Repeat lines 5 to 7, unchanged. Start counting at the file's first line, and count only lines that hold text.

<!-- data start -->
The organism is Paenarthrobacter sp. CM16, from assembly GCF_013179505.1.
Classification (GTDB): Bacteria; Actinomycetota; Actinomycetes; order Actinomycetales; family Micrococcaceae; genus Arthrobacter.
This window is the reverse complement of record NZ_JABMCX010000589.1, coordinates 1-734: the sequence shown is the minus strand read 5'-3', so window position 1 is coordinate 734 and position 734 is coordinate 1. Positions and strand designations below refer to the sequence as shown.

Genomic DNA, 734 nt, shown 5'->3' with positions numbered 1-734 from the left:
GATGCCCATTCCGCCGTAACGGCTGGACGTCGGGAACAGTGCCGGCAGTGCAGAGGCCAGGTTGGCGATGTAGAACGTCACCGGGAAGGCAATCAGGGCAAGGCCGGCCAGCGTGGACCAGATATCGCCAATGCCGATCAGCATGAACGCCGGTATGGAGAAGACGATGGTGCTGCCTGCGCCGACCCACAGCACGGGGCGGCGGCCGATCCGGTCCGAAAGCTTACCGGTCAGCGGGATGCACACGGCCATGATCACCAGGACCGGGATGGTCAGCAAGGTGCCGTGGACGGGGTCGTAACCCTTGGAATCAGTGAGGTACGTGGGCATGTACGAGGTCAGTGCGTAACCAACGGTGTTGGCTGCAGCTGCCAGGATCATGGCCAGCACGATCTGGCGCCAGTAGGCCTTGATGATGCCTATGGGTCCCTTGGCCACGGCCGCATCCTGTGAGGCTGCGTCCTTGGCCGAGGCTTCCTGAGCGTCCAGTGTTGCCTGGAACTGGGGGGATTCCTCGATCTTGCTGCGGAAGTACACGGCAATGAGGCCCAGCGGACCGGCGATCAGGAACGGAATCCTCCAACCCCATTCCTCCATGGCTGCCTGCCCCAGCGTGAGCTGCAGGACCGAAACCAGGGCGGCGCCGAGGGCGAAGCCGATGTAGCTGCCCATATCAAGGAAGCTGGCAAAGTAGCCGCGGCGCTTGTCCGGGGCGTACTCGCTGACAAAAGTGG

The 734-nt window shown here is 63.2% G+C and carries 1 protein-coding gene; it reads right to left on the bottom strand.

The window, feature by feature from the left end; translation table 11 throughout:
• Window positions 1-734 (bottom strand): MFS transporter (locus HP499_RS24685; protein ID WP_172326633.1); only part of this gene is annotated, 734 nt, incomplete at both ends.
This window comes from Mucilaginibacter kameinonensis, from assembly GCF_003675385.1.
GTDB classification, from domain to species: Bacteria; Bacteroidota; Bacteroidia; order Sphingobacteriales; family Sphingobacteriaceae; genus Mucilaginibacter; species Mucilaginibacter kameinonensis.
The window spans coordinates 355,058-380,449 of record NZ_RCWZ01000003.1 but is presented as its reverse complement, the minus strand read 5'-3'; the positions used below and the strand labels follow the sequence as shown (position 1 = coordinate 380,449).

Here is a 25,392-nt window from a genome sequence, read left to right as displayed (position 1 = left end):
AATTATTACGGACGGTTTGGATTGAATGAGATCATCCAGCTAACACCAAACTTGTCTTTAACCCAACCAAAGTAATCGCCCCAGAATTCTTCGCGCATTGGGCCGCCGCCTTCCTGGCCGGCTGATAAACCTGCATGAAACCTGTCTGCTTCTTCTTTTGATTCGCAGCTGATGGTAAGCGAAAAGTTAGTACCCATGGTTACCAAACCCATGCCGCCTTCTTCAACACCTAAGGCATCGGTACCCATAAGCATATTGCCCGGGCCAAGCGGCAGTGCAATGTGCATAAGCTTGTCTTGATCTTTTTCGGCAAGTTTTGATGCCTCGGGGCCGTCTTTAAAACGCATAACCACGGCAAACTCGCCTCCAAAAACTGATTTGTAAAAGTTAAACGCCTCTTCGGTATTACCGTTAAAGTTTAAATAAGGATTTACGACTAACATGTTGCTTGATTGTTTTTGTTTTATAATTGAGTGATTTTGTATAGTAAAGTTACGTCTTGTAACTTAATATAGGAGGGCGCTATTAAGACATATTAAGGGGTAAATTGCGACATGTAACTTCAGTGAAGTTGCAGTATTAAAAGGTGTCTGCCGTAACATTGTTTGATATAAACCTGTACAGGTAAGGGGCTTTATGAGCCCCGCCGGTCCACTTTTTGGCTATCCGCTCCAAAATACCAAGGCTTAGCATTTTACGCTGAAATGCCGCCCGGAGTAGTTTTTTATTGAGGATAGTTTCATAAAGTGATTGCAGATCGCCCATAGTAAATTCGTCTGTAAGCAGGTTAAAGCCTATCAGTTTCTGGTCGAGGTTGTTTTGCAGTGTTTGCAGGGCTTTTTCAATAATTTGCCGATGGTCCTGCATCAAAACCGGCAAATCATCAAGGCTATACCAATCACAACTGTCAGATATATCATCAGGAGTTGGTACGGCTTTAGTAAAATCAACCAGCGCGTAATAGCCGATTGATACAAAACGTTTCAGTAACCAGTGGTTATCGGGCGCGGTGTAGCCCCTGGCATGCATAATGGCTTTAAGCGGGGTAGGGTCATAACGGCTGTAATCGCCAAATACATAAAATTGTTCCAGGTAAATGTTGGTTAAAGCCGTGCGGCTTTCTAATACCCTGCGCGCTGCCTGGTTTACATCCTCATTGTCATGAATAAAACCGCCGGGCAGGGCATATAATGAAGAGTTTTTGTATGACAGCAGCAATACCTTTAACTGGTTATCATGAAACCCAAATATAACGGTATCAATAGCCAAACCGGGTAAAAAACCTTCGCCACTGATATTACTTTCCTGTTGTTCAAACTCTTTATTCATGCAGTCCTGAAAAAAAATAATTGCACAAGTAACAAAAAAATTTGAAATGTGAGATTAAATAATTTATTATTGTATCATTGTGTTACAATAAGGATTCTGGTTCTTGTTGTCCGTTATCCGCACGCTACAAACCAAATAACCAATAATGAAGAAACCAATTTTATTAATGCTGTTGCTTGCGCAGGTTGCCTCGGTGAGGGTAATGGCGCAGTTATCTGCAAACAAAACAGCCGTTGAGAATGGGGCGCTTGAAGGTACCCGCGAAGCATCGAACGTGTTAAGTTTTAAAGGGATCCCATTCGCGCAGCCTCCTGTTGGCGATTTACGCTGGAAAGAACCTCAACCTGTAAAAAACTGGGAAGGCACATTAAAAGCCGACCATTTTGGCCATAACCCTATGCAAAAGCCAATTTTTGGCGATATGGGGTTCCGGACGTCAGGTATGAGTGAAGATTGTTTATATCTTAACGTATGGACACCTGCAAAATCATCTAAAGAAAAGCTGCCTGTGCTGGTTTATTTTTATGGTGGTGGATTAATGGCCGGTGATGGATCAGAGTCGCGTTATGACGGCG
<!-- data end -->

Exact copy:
GATGCCCATTCCGCCGTAACGGCTGGACGTCGGGAACAGTGCCGGCAGTGCAGAGGCCAGGTTGGCGATGTAGAACGTCACCGGGAAGGCAATCAGGGCAAGGCCGGCCAGCGTGGACCAGATATCGCCAATGCCGATCAGCATGAACGCCGGTATGGAGAAGACGATGGTGCTGCCTGCGCCGACCCACAGCACGGGGCGGCGGCCGATCCGGTCCGAAAGCTTACCGGTCAGCGGGATGCACACGGCCATGATCACCAGGACCGGGATGGTCAGCAAGGTGCCGTGGACGGGGTCGTAACCCTTGGAATCAGTGAGGTACGTGGGCATGTACGAGGTCAGTGCGTAACCAACGGTGTTGGCTGCAGCTGCCAGGATCATGGCCAGCACGATCTGGCGCCAGTAGGCCTTGATGATGCCTATGGGTCCCTTGGCCACGGCCGCATCCTGTGAGGCTGCGTCCTTGGCCGAGGCTTCCTGAGCGTCCAGTGTTGCCTGGAACTGGGGGGATTCCTCGATCTTGCTGCGGAAGTACACGGCAATGAGGCCCAGCGGACCGGCGATCAGGAACGGAATCCTCCAACCCCATTCCTCCATGGCTGCCTGCCCCAGCGTGAGCTGCAGGACCGAAACCAGGGCGGCGCCGAGGGCGAAGCCGATGTAGCTGCCCATATCAAGGAAGCTGGCAAAGTAGCCGCGGCGCTTGTCCGGGGCGTACTCGCTGACAAAAGTGG

The 734-nt window shown here is 63.2% G+C and carries 1 protein-coding gene; it reads right to left on the bottom strand.

The window, feature by feature from the left end; translation table 11 throughout: